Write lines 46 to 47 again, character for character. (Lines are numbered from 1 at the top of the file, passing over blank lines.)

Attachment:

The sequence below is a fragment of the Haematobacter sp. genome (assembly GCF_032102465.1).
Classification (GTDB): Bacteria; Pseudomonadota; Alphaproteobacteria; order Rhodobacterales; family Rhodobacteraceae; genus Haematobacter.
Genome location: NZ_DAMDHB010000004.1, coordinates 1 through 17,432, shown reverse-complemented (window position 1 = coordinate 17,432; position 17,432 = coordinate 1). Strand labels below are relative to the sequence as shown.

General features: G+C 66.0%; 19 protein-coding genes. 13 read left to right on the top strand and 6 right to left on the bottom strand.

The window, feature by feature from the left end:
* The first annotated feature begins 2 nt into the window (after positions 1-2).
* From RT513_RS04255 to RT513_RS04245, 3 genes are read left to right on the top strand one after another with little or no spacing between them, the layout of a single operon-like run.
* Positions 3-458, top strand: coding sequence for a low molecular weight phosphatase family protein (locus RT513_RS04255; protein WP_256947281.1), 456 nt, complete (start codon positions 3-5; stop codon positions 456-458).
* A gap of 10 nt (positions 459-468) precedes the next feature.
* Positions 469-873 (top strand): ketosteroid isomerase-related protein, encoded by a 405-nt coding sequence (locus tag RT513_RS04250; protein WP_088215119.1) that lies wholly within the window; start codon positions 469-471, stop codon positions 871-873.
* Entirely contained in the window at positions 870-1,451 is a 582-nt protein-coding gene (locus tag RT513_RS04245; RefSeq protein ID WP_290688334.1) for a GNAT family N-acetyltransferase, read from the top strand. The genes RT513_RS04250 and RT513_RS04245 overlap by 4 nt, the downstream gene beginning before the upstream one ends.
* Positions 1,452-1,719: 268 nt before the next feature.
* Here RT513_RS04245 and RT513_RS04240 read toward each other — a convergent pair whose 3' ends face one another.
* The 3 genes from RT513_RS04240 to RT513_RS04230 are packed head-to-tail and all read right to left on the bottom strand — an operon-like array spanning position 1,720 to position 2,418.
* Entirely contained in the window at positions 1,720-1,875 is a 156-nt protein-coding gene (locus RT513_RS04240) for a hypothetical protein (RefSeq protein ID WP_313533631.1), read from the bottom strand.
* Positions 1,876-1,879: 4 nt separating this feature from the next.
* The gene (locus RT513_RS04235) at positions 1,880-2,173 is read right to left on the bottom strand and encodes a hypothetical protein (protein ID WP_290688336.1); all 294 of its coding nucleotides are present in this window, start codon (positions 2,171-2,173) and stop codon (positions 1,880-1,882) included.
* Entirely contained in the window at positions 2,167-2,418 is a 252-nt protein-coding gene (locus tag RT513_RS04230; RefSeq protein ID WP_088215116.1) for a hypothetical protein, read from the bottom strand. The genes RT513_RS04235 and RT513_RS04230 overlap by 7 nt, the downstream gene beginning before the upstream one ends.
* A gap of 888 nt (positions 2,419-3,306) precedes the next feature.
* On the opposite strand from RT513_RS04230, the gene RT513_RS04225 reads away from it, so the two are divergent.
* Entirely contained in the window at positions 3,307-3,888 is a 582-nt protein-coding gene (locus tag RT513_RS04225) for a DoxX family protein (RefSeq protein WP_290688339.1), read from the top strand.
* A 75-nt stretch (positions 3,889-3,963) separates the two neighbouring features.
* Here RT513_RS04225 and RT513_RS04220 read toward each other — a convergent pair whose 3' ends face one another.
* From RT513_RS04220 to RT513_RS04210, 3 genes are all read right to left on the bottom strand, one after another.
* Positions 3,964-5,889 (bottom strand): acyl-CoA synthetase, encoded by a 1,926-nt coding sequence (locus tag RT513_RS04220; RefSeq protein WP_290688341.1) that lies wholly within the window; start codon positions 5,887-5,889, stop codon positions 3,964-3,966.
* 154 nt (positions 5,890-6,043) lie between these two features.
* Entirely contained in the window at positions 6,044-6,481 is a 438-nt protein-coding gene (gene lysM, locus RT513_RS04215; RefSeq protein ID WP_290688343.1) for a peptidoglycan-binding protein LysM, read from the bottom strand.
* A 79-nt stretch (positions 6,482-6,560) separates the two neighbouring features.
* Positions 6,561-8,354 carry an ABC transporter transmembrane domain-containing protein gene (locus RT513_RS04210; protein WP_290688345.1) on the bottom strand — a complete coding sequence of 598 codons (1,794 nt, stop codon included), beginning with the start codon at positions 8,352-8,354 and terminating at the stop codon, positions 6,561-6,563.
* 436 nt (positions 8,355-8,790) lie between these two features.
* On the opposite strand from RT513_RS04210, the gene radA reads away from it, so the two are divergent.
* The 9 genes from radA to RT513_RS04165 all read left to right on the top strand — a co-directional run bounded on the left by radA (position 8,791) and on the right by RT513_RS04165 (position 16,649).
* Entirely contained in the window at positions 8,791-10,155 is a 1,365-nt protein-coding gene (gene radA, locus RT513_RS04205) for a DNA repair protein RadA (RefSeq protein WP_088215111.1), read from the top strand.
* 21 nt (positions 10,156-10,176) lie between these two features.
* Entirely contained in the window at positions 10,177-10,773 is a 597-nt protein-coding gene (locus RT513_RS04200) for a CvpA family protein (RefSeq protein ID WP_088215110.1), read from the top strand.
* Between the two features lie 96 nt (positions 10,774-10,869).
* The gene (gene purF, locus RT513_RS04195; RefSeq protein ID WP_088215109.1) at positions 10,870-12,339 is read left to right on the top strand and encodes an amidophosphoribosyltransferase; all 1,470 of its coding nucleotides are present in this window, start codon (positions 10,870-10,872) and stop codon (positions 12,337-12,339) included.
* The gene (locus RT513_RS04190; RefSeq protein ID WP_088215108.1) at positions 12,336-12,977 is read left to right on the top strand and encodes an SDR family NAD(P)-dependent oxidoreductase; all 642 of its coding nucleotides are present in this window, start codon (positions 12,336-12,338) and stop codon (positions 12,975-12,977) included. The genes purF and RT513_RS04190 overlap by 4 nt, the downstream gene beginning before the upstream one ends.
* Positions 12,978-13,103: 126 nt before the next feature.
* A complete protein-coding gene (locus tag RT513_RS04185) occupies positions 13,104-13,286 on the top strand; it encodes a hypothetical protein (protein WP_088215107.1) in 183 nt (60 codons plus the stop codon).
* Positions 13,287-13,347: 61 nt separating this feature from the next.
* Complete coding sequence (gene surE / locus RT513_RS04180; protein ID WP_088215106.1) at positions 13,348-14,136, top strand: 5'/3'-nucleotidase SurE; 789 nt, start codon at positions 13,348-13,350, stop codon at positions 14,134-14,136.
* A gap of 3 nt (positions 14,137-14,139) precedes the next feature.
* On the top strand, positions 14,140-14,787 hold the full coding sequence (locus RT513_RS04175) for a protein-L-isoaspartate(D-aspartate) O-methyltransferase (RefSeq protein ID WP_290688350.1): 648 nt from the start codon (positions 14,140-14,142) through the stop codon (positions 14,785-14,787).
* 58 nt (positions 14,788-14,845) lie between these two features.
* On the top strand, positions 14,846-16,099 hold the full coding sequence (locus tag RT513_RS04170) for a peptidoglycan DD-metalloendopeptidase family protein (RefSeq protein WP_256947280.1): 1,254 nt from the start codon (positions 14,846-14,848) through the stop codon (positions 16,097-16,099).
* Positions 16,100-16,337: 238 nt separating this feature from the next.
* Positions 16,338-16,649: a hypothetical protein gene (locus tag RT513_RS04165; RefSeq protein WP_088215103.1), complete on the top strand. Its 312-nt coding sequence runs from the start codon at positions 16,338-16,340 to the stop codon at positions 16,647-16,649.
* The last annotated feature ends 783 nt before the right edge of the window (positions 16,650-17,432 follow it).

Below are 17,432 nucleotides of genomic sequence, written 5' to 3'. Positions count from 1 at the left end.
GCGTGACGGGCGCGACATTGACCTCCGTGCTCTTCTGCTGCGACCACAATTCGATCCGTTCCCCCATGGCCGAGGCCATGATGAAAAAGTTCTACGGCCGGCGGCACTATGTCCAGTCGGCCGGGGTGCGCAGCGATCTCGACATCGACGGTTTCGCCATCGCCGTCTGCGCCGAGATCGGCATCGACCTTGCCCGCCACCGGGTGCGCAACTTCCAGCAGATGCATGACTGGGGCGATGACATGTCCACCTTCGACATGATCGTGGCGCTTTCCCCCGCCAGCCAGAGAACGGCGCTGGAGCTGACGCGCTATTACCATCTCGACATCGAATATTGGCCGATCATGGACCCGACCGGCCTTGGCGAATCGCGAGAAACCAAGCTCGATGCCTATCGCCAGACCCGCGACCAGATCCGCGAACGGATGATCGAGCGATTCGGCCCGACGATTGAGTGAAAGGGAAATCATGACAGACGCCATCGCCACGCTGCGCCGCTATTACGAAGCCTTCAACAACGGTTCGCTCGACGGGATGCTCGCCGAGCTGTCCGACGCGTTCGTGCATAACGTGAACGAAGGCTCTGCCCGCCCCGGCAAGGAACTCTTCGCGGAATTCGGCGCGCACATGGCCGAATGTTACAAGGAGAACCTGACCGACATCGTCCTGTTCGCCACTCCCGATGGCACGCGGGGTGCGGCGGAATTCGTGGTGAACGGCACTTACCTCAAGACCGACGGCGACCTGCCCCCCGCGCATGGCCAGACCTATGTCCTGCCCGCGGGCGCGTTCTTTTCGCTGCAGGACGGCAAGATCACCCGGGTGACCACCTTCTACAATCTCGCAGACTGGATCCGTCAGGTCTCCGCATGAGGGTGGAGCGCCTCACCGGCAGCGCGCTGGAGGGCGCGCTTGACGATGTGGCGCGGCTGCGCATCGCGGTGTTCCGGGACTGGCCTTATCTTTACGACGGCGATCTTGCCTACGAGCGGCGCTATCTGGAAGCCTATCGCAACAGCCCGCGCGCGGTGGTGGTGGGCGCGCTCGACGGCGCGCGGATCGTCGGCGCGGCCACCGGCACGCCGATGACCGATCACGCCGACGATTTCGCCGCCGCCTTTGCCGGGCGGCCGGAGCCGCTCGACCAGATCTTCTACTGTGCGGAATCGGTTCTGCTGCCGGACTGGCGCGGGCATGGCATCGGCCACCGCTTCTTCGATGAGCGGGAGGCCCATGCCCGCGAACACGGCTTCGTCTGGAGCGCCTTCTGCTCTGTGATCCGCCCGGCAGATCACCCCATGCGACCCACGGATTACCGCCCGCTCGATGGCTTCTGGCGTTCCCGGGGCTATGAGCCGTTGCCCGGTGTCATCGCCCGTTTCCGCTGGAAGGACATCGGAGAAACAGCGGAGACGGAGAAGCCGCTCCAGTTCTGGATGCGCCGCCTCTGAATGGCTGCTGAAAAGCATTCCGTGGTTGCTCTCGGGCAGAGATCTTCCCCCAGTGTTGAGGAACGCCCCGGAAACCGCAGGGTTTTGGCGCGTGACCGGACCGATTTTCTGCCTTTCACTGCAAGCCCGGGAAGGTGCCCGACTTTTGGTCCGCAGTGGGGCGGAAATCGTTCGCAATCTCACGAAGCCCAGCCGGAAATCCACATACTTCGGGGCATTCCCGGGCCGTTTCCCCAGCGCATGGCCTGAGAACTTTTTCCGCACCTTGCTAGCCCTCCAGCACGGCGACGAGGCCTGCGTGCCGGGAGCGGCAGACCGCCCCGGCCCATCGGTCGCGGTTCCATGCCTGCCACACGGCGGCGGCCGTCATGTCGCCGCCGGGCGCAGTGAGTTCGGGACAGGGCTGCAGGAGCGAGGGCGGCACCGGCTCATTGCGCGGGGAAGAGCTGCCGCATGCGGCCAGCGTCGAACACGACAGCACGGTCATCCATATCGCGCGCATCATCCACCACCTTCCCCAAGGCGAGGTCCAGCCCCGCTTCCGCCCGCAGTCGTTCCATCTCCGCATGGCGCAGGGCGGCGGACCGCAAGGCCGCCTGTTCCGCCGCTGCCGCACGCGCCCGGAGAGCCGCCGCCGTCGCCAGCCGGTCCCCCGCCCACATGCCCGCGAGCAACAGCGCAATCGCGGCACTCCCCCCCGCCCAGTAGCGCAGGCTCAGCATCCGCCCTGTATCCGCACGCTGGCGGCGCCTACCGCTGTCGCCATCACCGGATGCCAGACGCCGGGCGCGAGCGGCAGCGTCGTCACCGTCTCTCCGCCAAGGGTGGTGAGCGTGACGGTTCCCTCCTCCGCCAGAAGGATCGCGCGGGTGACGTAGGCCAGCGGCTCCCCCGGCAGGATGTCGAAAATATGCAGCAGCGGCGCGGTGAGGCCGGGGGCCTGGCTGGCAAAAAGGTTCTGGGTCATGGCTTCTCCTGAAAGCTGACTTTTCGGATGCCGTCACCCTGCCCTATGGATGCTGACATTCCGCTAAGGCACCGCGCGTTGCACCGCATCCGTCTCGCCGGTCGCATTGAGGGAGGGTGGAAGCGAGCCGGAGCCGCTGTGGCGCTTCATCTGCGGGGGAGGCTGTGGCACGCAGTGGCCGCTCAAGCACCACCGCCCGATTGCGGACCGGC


* On the top strand, positions 14,846-16,099 hold the full coding sequence (locus tag RT513_RS04170) for a peptidoglycan DD-metalloendopeptidase family protein (RefSeq protein WP_256947280.1): 1,254 nt from the start codon (positions 14,846-14,848) through the stop codon (positions 16,097-16,099).
* Positions 16,100-16,337: 238 nt separating this feature from the next.